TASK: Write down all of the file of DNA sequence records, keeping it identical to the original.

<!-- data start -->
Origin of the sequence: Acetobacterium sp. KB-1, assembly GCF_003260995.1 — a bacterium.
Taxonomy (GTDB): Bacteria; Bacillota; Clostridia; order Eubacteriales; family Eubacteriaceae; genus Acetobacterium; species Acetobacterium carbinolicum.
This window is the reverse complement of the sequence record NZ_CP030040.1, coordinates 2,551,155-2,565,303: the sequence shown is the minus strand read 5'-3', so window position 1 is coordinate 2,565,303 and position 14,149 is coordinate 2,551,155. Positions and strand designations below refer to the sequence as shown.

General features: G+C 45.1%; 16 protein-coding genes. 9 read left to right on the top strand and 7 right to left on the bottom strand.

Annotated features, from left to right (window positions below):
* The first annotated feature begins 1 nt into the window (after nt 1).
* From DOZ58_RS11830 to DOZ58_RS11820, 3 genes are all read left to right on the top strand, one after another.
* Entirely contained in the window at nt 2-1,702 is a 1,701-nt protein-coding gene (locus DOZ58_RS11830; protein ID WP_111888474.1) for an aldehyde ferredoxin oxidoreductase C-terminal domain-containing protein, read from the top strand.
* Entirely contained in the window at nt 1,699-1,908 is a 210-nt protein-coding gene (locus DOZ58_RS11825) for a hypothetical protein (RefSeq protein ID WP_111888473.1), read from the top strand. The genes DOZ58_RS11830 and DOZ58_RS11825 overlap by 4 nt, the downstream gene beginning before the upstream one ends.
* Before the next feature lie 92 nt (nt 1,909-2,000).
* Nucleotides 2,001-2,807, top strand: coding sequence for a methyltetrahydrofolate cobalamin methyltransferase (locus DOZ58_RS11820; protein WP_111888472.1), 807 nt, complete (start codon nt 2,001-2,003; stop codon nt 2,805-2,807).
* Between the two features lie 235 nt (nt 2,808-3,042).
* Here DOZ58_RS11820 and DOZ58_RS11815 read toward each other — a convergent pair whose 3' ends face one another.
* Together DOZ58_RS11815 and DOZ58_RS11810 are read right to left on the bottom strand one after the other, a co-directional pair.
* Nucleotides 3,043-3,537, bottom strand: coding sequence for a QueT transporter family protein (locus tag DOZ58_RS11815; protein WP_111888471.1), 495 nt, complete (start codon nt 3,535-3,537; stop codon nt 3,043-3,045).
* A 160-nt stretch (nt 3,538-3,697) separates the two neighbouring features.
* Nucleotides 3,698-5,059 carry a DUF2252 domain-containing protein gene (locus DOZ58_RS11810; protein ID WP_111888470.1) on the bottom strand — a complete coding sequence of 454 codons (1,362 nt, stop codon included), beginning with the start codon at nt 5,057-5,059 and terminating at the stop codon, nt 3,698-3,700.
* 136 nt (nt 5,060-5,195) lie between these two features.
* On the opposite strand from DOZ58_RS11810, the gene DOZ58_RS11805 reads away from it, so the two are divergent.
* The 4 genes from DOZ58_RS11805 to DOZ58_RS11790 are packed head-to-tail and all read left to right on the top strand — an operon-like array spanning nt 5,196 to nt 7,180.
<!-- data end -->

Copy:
Origin of the sequence: Acetobacterium sp. KB-1, assembly GCF_003260995.1 — a bacterium.
Taxonomy (GTDB): Bacteria; Bacillota; Clostridia; order Eubacteriales; family Eubacteriaceae; genus Acetobacterium; species Acetobacterium carbinolicum.
This window is the reverse complement of the sequence record NZ_CP030040.1, coordinates 2,551,155-2,565,303: the sequence shown is the minus strand read 5'-3', so window position 1 is coordinate 2,565,303 and position 14,149 is coordinate 2,551,155. Positions and strand designations below refer to the sequence as shown.

General features: G+C 45.1%; 16 protein-coding genes. 9 read left to right on the top strand and 7 right to left on the bottom strand.

Annotated features, from left to right (window positions below):
* The first annotated feature begins 1 nt into the window (after nt 1).
* From DOZ58_RS11830 to DOZ58_RS11820, 3 genes are all read left to right on the top strand, one after another.
* Entirely contained in the window at nt 2-1,702 is a 1,701-nt protein-coding gene (locus DOZ58_RS11830; protein ID WP_111888474.1) for an aldehyde ferredoxin oxidoreductase C-terminal domain-containing protein, read from the top strand.
* Entirely contained in the window at nt 1,699-1,908 is a 210-nt protein-coding gene (locus DOZ58_RS11825) for a hypothetical protein (RefSeq protein ID WP_111888473.1), read from the top strand. The genes DOZ58_RS11830 and DOZ58_RS11825 overlap by 4 nt, the downstream gene beginning before the upstream one ends.
* Before the next feature lie 92 nt (nt 1,909-2,000).
* Nucleotides 2,001-2,807, top strand: coding sequence for a methyltetrahydrofolate cobalamin methyltransferase (locus DOZ58_RS11820; protein WP_111888472.1), 807 nt, complete (start codon nt 2,001-2,003; stop codon nt 2,805-2,807).
* Between the two features lie 235 nt (nt 2,808-3,042).
* Here DOZ58_RS11820 and DOZ58_RS11815 read toward each other — a convergent pair whose 3' ends face one another.
* Together DOZ58_RS11815 and DOZ58_RS11810 are read right to left on the bottom strand one after the other, a co-directional pair.
* Nucleotides 3,043-3,537, bottom strand: coding sequence for a QueT transporter family protein (locus tag DOZ58_RS11815; protein WP_111888471.1), 495 nt, complete (start codon nt 3,535-3,537; stop codon nt 3,043-3,045).
* A 160-nt stretch (nt 3,538-3,697) separates the two neighbouring features.
* Nucleotides 3,698-5,059 carry a DUF2252 domain-containing protein gene (locus DOZ58_RS11810; protein ID WP_111888470.1) on the bottom strand — a complete coding sequence of 454 codons (1,362 nt, stop codon included), beginning with the start codon at nt 5,057-5,059 and terminating at the stop codon, nt 3,698-3,700.
* 136 nt (nt 5,060-5,195) lie between these two features.
* On the opposite strand from DOZ58_RS11810, the gene DOZ58_RS11805 reads away from it, so the two are divergent.
* The 4 genes from DOZ58_RS11805 to DOZ58_RS11790 are packed head-to-tail and all read left to right on the top strand — an operon-like array spanning nt 5,196 to nt 7,180.